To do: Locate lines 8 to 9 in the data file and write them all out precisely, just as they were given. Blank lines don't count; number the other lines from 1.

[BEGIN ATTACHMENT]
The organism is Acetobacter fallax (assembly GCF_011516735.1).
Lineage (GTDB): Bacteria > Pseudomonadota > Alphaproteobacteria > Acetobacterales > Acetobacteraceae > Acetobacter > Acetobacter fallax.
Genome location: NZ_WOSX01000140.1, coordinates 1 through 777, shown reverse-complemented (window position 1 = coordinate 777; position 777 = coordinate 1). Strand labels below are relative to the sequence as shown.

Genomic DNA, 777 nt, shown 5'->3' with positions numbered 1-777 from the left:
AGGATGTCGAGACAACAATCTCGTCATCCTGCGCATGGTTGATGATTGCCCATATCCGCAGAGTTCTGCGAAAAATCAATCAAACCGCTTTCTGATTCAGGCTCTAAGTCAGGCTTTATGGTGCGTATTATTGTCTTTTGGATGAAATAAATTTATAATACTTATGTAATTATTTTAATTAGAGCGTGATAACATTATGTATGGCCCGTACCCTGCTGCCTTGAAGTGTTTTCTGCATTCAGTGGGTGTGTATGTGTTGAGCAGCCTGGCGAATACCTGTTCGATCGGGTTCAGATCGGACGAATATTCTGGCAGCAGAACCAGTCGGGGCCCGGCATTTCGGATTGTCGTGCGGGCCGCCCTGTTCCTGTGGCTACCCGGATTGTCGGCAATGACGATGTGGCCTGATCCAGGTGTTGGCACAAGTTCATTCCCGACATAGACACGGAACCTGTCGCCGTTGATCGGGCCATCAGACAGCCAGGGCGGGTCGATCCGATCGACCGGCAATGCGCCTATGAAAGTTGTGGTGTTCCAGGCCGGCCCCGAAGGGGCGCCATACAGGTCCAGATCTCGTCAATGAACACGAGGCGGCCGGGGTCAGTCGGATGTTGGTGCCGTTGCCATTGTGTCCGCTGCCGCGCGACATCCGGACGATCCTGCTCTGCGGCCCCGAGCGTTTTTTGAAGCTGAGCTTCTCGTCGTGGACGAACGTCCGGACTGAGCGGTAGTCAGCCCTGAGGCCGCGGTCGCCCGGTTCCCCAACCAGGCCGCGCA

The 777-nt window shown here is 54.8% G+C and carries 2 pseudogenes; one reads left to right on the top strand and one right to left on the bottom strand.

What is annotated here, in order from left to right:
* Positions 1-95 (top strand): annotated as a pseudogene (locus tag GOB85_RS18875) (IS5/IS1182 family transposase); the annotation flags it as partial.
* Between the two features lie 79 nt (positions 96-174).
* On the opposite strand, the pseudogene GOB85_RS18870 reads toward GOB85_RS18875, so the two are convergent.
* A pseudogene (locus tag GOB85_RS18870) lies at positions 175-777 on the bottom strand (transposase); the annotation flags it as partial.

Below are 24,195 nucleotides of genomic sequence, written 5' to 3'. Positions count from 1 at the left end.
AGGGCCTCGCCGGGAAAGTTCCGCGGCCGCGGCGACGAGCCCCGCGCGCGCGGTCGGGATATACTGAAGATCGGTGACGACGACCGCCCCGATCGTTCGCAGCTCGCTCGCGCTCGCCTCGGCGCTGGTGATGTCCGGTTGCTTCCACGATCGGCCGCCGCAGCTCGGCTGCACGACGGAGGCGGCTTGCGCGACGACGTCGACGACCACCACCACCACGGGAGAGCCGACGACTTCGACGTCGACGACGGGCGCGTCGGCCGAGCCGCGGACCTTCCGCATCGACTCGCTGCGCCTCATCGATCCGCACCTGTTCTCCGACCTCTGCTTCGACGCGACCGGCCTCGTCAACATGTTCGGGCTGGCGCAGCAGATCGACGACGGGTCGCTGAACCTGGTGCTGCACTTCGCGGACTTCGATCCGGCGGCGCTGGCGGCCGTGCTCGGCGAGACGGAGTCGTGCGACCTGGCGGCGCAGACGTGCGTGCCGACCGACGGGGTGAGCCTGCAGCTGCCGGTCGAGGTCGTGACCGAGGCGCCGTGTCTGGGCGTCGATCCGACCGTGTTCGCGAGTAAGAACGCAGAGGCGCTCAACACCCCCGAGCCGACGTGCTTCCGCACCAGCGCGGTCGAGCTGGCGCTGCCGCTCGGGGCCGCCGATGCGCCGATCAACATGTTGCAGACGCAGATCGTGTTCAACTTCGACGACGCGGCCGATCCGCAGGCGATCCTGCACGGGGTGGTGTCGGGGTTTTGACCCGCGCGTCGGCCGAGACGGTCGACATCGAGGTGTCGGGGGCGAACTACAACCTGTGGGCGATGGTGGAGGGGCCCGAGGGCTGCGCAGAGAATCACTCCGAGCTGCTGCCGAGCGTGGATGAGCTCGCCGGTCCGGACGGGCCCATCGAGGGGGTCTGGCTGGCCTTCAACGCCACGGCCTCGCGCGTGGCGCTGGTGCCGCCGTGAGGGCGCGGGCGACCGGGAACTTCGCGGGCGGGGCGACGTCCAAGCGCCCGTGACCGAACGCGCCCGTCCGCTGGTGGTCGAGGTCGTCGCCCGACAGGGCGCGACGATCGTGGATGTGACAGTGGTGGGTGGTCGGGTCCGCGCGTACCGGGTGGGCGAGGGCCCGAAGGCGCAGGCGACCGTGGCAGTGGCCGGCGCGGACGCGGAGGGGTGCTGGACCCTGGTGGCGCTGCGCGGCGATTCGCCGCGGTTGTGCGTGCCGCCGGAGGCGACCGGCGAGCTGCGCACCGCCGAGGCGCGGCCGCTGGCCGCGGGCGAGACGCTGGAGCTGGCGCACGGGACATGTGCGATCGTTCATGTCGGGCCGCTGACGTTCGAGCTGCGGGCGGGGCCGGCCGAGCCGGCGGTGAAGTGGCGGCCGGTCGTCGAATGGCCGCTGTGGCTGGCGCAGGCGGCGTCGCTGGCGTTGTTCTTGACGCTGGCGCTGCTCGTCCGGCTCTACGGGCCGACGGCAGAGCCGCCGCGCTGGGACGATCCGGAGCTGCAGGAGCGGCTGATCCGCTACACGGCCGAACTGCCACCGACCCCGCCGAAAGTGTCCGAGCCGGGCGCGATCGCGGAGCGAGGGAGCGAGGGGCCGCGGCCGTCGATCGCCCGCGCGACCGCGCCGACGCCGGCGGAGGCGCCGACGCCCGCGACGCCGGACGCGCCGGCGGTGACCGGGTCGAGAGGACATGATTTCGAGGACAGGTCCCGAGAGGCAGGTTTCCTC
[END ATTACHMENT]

* Positions 1-95 (top strand): annotated as a pseudogene (locus tag GOB85_RS18875) (IS5/IS1182 family transposase); the annotation flags it as partial.
* Between the two features lie 79 nt (positions 96-174).